The starting signal for the spring climbing season on Mount Everest has been given: A total of nine members of the so-called “Icefall Doctors” team set off this week from Namche Bazaar, the main town in the Everest region, to the base camp on the Nepalese south side of the highest mountain on earth. Six Sherpas specializing in this will prepare the route through the dangerous Khumbu Icefall, over which the members of the commercial expeditions will then ascend from April.
Travel restrictions hold back many climbers
It is not yet clear exactly how many foreign climbers will travel to Nepal to attempt Mount Everest. Austrian Lukas Furtenbach, who is one of the few Western expedition operators to offer Everest this spring, expects 150 to 200 foreign climbers. Lukas points out to me that there are travel restrictions in many countries, such as Great Britain, Australia or New Zealand, which make it impossible to participate in an Everest expedition. The largest group will probably again be sent to Everest by the Nepalese market leader Seven Summit Treks.
Some foreign operators, such as Mountain Madness and Alpenglow Expeditions from the U.S. and Adventure Consultants from New Zealand, have canceled their Everest expeditions originally planned for this spring – citing the corona pandemic: what happens if a client brings COVID-19 into Nepal? What if a climber becomes infected during the expedition? “If a person on a trip was to contract a serious case of the virus, that patient would be utilizing one of the already overloaded ICU beds in Kathmandu that would otherwise be used for a Nepalese citizen,” Adventure Consultants CEO Guy Cotter wrote in February when explaining the cancelation of their Everest expedition.
Hotel quarantine still mandatory
Expedition teams that had purchased an Everest permit in 2020 for the spring season, which was later canceled due to the pandemic, will be able to use the permit this spring with no price increase. A representative of Nepal’s Ministry of Tourism pointed this out to the Chinese news agency Xinhua. However, he said, tourists coming from abroad must have a negative corona test, which must not be older than 72 hours. In addition, foreign tourists are still required to undergo a one-week quarantine at a hotel in Kathmandu.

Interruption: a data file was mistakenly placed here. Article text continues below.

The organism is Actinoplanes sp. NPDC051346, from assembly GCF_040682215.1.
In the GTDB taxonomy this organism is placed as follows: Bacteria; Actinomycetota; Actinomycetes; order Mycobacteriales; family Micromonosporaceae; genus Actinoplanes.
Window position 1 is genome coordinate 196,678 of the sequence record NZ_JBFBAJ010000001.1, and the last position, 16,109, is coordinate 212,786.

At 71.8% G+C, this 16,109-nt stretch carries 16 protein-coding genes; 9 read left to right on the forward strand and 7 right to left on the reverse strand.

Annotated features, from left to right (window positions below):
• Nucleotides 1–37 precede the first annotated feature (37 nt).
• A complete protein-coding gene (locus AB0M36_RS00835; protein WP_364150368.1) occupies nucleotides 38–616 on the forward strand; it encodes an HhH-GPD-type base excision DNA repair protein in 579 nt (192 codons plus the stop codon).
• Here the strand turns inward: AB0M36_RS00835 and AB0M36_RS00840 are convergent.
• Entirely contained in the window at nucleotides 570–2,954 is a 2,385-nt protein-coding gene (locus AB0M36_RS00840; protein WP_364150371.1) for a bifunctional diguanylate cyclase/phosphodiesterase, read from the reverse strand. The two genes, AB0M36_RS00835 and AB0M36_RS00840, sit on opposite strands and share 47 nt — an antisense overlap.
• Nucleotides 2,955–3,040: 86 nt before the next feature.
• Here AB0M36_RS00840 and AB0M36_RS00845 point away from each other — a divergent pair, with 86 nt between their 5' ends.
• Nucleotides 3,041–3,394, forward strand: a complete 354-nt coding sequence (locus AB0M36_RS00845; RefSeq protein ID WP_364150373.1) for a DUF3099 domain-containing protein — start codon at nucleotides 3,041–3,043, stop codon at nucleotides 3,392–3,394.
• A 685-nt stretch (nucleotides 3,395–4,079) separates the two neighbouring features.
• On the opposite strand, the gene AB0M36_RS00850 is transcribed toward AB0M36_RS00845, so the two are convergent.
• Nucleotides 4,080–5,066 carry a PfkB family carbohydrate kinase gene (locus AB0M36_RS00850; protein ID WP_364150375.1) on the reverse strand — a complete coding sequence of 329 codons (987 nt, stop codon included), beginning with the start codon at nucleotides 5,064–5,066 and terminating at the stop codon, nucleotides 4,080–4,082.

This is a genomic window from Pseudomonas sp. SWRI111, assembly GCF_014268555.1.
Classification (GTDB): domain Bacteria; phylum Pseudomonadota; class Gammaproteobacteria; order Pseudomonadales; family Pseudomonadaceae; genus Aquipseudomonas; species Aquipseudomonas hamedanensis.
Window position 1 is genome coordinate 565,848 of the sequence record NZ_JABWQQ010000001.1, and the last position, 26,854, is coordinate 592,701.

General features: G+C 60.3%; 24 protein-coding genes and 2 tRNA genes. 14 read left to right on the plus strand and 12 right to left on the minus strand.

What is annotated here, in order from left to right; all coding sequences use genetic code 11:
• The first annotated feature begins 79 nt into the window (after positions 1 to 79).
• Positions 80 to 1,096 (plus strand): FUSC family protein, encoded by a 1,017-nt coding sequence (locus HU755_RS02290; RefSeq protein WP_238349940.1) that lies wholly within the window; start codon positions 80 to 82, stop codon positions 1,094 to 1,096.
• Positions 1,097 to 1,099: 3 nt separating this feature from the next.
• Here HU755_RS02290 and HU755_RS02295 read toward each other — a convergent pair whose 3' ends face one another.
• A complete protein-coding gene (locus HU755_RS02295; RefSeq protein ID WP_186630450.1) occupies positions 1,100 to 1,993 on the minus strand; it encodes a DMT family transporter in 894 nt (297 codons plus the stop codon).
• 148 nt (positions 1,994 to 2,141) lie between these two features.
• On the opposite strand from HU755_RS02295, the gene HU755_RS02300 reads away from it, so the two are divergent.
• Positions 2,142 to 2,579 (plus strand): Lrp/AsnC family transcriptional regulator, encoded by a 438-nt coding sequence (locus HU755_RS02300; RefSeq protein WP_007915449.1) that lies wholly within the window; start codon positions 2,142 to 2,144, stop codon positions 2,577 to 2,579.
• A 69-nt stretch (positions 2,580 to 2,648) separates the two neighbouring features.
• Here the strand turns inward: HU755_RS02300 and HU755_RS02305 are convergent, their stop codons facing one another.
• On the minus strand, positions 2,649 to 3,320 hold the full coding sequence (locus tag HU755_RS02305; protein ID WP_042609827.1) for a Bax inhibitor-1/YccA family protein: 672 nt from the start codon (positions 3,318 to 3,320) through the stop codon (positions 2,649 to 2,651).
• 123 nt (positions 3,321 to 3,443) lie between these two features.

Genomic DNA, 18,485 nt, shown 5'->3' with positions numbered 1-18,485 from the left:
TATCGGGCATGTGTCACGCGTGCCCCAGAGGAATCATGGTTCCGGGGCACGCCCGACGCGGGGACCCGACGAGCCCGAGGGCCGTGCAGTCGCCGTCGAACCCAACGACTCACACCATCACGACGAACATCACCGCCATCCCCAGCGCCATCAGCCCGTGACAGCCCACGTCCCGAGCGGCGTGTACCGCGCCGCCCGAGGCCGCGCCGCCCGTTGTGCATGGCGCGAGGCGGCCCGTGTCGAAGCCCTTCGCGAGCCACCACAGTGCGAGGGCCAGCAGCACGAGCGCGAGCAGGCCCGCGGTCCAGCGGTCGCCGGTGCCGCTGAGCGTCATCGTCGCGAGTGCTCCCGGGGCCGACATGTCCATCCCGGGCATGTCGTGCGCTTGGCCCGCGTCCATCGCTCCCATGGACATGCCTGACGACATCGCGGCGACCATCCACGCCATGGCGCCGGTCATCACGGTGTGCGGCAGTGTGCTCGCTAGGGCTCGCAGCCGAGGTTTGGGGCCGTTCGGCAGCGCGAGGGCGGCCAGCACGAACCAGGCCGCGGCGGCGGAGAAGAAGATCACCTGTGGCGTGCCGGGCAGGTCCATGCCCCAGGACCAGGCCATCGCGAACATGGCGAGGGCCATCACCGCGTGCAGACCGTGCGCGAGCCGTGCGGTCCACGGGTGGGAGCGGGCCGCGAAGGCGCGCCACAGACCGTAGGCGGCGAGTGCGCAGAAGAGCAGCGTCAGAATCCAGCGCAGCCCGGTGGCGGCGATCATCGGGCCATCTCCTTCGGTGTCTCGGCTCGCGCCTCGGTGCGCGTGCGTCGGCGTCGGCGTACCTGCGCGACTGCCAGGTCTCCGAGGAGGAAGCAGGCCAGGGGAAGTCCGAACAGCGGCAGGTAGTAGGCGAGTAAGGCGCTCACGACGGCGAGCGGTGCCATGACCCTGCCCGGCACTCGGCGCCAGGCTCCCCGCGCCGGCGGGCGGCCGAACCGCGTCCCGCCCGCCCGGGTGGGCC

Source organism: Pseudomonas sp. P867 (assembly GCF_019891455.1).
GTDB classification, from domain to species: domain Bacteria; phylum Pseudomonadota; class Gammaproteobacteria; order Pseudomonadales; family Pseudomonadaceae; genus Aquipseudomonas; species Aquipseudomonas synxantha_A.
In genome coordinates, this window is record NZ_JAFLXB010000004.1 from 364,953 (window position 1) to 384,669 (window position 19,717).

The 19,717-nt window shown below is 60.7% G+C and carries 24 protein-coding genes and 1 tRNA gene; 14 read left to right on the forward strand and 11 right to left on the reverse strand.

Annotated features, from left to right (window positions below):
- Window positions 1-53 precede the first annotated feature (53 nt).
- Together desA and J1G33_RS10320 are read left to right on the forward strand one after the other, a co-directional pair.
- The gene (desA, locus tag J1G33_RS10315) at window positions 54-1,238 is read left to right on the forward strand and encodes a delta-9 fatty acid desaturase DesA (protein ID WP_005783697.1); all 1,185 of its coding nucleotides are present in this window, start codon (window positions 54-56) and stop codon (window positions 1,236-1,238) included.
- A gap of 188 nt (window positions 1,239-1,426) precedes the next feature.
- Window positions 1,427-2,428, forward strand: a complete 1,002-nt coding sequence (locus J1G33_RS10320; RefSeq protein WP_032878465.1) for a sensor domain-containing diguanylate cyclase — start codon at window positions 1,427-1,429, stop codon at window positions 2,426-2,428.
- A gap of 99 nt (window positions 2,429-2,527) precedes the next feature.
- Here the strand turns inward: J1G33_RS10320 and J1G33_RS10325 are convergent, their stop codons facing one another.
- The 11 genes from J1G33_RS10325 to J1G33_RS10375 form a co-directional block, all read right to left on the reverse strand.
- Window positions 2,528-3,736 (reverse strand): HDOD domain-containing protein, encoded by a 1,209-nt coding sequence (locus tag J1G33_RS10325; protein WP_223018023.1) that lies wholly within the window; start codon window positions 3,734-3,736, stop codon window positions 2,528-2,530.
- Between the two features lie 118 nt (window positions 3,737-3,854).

After peaking in October (around 4,500 new infections registered per day), the number of new COVID-19 cases in Nepal has dropped to around 100 per day currently. According to Johns Hopkins University, a total of almost 275,000 infections have been recorded in the Himalayan state, and more than 2,700 people have died from the virus. The number of unreported cases, however, is likely to be significantly higher.
Tibetan north side probably remains closed for foreigners
Although the Chinese authorities have not yet officially announced it, they most probably will not allow any foreign expeditions on the Tibetan side of Mount Everest this spring because of the pandemic. A year ago, they had only granted Everest permits to Chinese mountaineers. The about 50 summit successes during the only Chinese expedition in May 2020 remained the only ones last year on the highest mountain on earth.